Estate Planning 101

Estate PlanningDeciding how to divide your assets and making sure your loved ones receive what you want them to have can be a simple matter. However, this is only possible if you understand the process of estate planning and where to begin. On the other hand, it can be a complicated issue that leaves your grieving family members in a state of confusion as they try to determine what your final wishes are. Proper estate planning can clear up any misunderstandings and prevent further stress and possible arguments among your loved ones regarding your belongings.

What is Estate Planning?

Simply put, estate planning is a way to give your possessions to people after you pass away. Anyone who has something and someone they will be leaving behind has an estate, whether it is worth a few hundred dollars or several million. Through a few official papers including wills, trusts, power of attorney documents, and other directives, you can designate exactly how you want your final assets to be distributed, whether it be among relatives, friends, or charitable organizations. Without these documents, your final assets will be distributed according to the state’s decision, even if that plan is not what you wanted.

What Does Estate Planning Involve?

There are a few different pieces that estate planning entails, including those you can utilize during your lifetime and those that are designed solely for your beneficiaries to access.

Some documents designed to benefit you during your lifetime include:

  • Living will: States what your medical wishes are in case you become incapacitated and unable to communicate what you want to happen in certain circumstances
  • Power of Attorney: Designates someone who can act on your behalf in legal matters
  • Revocable trust: Allows you to have access to deposited funds during your lifetime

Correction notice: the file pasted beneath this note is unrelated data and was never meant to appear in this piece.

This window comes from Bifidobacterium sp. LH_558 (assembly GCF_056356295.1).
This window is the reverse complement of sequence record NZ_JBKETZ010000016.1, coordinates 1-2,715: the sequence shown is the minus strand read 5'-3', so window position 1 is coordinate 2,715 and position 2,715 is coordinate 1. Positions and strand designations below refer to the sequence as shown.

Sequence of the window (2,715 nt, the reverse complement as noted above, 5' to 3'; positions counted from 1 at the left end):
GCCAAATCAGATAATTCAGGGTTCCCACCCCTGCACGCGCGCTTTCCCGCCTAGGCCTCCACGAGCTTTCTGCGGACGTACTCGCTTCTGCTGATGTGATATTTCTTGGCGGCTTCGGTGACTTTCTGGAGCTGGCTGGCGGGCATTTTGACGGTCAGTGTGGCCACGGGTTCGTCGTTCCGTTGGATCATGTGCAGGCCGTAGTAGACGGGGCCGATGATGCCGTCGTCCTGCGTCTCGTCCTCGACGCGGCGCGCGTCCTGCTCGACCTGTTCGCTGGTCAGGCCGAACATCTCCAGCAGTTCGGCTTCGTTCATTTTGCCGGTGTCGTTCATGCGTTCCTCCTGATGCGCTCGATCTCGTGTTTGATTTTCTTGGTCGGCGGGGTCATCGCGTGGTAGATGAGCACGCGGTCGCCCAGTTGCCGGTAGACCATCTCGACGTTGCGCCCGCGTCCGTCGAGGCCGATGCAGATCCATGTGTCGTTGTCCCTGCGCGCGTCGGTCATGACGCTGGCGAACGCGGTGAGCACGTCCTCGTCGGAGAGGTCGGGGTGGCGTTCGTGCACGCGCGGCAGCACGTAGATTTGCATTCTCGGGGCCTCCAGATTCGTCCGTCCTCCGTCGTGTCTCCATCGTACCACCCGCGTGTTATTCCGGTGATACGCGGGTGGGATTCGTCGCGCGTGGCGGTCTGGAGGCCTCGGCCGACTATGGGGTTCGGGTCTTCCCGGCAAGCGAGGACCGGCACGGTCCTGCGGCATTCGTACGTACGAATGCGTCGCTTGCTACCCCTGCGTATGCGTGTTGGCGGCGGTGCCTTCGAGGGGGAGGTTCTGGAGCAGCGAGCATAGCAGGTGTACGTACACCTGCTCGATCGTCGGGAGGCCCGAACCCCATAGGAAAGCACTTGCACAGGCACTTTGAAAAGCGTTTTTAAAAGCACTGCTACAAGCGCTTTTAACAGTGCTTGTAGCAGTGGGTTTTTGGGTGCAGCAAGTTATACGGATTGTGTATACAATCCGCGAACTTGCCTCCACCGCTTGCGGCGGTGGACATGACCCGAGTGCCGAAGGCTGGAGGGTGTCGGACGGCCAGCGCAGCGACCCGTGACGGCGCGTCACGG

Some documents you can create to help your beneficiaries include:

  • Your will: Designed to distribute your assets to your designated beneficiaries upon your death
  • Irrevocable trust: A trust which contains funds that, once deposited, no longer belong to you; deposited funds immediately belong to the trustee
  • Funeral plans: Let your loved ones know what your wishes are regarding your own funeral service

Why Should You Plan Your Estate Now?

It is never too soon to begin planning your estate. Accidents happen. Sudden illnesses occur. Circumstances often take us away from our loved ones before we are prepared to go. If you have people you will leave behind, take the stress and worry of dealing with your final wishes away from them by preparing your estate documents right away.

As a champion of elder law, Andrew M. Lamkin is prepared to help you start planning your estate documents now. If you are ready to take the first step toward making sure your loved ones are left with the memories and inheritance you want them to have, please contact us via our online contact form or call us at (516) 605-0625 to speak with us now about preparing your official estate papers.

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